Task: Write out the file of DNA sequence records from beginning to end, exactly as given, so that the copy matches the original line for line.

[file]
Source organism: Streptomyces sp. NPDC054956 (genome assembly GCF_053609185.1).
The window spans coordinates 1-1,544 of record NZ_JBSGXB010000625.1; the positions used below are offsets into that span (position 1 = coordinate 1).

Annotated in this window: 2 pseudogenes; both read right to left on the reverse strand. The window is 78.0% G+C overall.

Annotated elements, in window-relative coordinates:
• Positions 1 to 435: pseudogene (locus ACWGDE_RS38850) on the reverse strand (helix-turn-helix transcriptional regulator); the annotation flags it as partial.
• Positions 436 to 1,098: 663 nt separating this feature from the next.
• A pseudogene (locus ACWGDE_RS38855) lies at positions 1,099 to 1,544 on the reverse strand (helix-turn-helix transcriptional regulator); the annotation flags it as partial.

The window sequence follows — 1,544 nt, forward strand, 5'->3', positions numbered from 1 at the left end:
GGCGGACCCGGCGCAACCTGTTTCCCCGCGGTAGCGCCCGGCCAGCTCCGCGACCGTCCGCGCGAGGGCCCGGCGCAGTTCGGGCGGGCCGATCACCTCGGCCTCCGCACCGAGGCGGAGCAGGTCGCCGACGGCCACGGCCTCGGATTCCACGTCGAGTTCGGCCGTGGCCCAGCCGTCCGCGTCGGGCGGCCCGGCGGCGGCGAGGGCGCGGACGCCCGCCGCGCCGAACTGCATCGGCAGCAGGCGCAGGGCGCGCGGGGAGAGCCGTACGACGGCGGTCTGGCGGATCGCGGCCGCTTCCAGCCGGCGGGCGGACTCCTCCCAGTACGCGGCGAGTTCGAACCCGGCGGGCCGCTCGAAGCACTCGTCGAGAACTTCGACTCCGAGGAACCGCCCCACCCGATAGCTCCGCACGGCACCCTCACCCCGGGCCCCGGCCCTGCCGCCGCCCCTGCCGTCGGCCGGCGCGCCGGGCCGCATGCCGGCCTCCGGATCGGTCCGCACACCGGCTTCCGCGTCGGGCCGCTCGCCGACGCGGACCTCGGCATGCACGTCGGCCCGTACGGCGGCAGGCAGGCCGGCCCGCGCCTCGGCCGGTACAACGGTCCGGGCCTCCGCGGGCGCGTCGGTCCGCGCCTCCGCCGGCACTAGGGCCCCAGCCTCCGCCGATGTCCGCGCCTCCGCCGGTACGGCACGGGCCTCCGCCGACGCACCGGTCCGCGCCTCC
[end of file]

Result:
Source organism: Streptomyces sp. NPDC054956 (genome assembly GCF_053609185.1).
The window spans coordinates 1-1,544 of record NZ_JBSGXB010000625.1; the positions used below are offsets into that span (position 1 = coordinate 1).

Annotated in this window: 2 pseudogenes; both read right to left on the reverse strand. The window is 78.0% G+C overall.

Annotated elements, in window-relative coordinates:
• Positions 1 to 435: pseudogene (locus ACWGDE_RS38850) on the reverse strand (helix-turn-helix transcriptional regulator); the annotation flags it as partial.
• Positions 436 to 1,098: 663 nt separating this feature from the next.
• A pseudogene (locus ACWGDE_RS38855) lies at positions 1,099 to 1,544 on the reverse strand (helix-turn-helix transcriptional regulator); the annotation flags it as partial.

The window sequence follows — 1,544 nt, forward strand, 5'->3', positions numbered from 1 at the left end:
GGCGGACCCGGCGCAACCTGTTTCCCCGCGGTAGCGCCCGGCCAGCTCCGCGACCGTCCGCGCGAGGGCCCGGCGCAGTTCGGGCGGGCCGATCACCTCGGCCTCCGCACCGAGGCGGAGCAGGTCGCCGACGGCCACGGCCTCGGATTCCACGTCGAGTTCGGCCGTGGCCCAGCCGTCCGCGTCGGGCGGCCCGGCGGCGGCGAGGGCGCGGACGCCCGCCGCGCCGAACTGCATCGGCAGCAGGCGCAGGGCGCGCGGGGAGAGCCGTACGACGGCGGTCTGGCGGATCGCGGCCGCTTCCAGCCGGCGGGCGGACTCCTCCCAGTACGCGGCGAGTTCGAACCCGGCGGGCCGCTCGAAGCACTCGTCGAGAACTTCGACTCCGAGGAACCGCCCCACCCGATAGCTCCGCACGGCACCCTCACCCCGGGCCCCGGCCCTGCCGCCGCCCCTGCCGTCGGCCGGCGCGCCGGGCCGCATGCCGGCCTCCGGATCGGTCCGCACACCGGCTTCCGCGTCGGGCCGCTCGCCGACGCGGACCTCGGCATGCACGTCGGCCCGTACGGCGGCAGGCAGGCCGGCCCGCGCCTCGGCCGGTACAACGGTCCGGGCCTCCGCGGGCGCGTCGGTCCGCGCCTCCGCCGGCACTAGGGCCCCAGCCTCCGCCGATGTCCGCGCCTCCGCCGGTACGGCACGGGCCTCCGCCGACGCACCGGTCCGCGCCTCC